Renowned GameStop investor 'Roaring Kitty' sued for securities fraud over his role in the stock's epic surge
- Keith Gill – also known by the name Roaring Kitty on social media platforms – has been sued for securities fraud over his alleged role in the GameStop short squeeze.
- Gill first invested in GameStop in June of 2019 and developed a cult-like following as he documented his “YOLO” bet on Reddit’s WallStreetBets.
- He was named in a proposed class action lawsuit in Massachusetts, according to a court filing first seen by Bloomberg.
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Keith Gill, who goes by the name RoaringKitty on Twitter and YouTube, has been sued for securities fraud over his alleged role in the rise of GameStop stock, according to a court filing first seen by Bloomberg.
Gill gained a cult-like following as he documented his “YOLO” trade in GameStop on Reddit’s WallStreetBets forum for more than a year.
He invested $53,000 into GameStop stock and call options in June of 2019, and the value of those securities ultimately peaked at about $48 million during GameStop’s epic short squeeze last month.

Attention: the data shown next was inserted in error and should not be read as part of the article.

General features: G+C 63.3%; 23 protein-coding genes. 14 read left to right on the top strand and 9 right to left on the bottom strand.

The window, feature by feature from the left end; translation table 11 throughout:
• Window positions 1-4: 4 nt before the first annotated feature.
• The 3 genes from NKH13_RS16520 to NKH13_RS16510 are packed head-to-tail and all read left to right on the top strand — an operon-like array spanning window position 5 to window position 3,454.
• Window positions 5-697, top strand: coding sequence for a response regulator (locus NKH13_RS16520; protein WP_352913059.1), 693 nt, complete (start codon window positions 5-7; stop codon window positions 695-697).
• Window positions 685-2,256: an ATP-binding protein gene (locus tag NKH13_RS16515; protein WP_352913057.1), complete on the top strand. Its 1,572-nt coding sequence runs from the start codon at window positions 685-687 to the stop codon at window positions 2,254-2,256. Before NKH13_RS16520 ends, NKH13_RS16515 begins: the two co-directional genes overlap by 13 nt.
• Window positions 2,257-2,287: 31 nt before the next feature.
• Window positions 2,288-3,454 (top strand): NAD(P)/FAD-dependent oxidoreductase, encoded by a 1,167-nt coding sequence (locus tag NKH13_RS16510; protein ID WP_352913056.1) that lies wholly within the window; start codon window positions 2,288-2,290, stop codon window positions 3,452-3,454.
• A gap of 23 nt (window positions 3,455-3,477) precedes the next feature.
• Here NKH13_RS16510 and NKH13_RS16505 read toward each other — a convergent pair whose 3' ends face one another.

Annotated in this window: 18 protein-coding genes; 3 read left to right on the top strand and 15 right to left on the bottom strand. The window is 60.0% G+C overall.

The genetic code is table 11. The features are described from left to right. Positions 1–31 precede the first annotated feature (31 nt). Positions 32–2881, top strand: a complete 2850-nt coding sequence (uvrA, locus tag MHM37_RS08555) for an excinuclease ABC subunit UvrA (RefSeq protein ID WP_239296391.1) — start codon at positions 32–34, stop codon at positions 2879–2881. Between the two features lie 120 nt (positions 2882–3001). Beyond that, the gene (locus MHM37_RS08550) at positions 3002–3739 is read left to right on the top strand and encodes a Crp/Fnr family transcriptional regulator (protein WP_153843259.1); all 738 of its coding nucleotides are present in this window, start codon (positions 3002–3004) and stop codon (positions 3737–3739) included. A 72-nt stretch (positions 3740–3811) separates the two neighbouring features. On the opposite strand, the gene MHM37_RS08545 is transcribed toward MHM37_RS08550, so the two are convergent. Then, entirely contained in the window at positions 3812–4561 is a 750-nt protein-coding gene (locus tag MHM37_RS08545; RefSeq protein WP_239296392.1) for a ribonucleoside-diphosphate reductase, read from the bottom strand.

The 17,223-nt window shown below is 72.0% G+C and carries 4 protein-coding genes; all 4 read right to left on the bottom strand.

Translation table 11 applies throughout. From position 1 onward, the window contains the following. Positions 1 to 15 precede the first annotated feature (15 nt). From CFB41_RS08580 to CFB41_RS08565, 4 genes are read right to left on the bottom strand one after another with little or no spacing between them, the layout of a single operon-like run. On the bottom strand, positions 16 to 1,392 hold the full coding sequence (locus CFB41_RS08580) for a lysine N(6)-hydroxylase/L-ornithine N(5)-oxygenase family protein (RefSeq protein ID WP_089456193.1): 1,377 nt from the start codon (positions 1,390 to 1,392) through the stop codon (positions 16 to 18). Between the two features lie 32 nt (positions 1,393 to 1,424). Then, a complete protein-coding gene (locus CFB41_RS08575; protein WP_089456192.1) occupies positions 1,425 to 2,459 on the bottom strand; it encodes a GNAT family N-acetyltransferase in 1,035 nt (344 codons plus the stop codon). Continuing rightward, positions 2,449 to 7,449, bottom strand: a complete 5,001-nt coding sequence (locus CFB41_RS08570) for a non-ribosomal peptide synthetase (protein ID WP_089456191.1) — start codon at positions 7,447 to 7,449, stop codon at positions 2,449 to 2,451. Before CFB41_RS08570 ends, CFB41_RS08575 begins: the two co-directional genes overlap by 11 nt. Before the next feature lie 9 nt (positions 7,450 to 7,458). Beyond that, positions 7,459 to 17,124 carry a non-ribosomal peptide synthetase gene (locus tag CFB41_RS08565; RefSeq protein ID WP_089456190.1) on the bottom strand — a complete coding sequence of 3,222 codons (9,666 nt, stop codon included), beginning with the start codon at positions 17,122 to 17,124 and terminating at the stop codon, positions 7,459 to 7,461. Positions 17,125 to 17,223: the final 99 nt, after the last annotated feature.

Gill was named in a proposed class action lawsuit in Massachusetts on Wednesday. The lawsuit alleged that he misrepresented himself as an amateur investor when in reality he was a licensed securities professional. The suit also alleged that Gill profited from GameStop’s rise by artificially inflating the price of the stock.
“Gill’s deceitful and manipulative conduct not only violated numerous industry regulations and rules, but also various securities laws by undermining the integrity of the market for GameStop shares,” the lawsuit said, according to Bloomberg.
It continued: “He caused enormous losses not only to those who bought option contracts, but also to those who fell for Gill’s act and bought GameStop stock during the market frenzy at greatly inflated prices.”
GameStop has lost more than $20 billion in market value since its stock topped out at $483 on January 28. But investors who bought shares of GameStop weren’t the only ones to lose money in GameStop. Short-sellers that were betting against GameStop lost more than $1 billion.
Gill is due to testify to Congress on Thursday about the GameStop saga, along with the CEOs of Robinhood, Reddit, Melvin Capital, and Citadel.
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